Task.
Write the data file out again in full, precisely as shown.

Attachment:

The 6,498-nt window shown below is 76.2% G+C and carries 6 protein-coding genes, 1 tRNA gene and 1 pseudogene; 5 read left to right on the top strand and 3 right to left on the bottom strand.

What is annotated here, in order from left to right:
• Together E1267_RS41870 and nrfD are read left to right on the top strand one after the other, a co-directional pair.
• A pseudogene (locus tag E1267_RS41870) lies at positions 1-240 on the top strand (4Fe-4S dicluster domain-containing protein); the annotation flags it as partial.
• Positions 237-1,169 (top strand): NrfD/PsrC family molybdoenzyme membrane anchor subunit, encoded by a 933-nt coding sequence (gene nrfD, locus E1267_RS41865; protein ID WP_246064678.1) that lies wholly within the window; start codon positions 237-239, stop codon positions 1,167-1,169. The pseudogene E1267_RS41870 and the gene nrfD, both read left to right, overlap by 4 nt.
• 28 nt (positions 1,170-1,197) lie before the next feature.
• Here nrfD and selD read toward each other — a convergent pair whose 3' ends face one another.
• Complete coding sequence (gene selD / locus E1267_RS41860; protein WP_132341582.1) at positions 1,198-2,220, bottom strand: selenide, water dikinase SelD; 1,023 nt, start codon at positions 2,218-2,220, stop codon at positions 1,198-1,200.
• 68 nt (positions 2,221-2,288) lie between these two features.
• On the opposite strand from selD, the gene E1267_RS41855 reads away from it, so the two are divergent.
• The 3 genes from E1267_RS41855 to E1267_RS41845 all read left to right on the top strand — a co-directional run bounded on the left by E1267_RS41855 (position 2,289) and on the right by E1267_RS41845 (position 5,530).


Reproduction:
The 6,498-nt window shown below is 76.2% G+C and carries 6 protein-coding genes, 1 tRNA gene and 1 pseudogene; 5 read left to right on the top strand and 3 right to left on the bottom strand.

What is annotated here, in order from left to right:
• Together E1267_RS41870 and nrfD are read left to right on the top strand one after the other, a co-directional pair.
• A pseudogene (locus tag E1267_RS41870) lies at positions 1-240 on the top strand (4Fe-4S dicluster domain-containing protein); the annotation flags it as partial.
• Positions 237-1,169 (top strand): NrfD/PsrC family molybdoenzyme membrane anchor subunit, encoded by a 933-nt coding sequence (gene nrfD, locus E1267_RS41865; protein ID WP_246064678.1) that lies wholly within the window; start codon positions 237-239, stop codon positions 1,167-1,169. The pseudogene E1267_RS41870 and the gene nrfD, both read left to right, overlap by 4 nt.
• 28 nt (positions 1,170-1,197) lie before the next feature.
• Here nrfD and selD read toward each other — a convergent pair whose 3' ends face one another.
• Complete coding sequence (gene selD / locus E1267_RS41860; protein WP_132341582.1) at positions 1,198-2,220, bottom strand: selenide, water dikinase SelD; 1,023 nt, start codon at positions 2,218-2,220, stop codon at positions 1,198-1,200.
• 68 nt (positions 2,221-2,288) lie between these two features.
• On the opposite strand from selD, the gene E1267_RS41855 reads away from it, so the two are divergent.
• The 3 genes from E1267_RS41855 to E1267_RS41845 all read left to right on the top strand — a co-directional run bounded on the left by E1267_RS41855 (position 2,289) and on the right by E1267_RS41845 (position 5,530).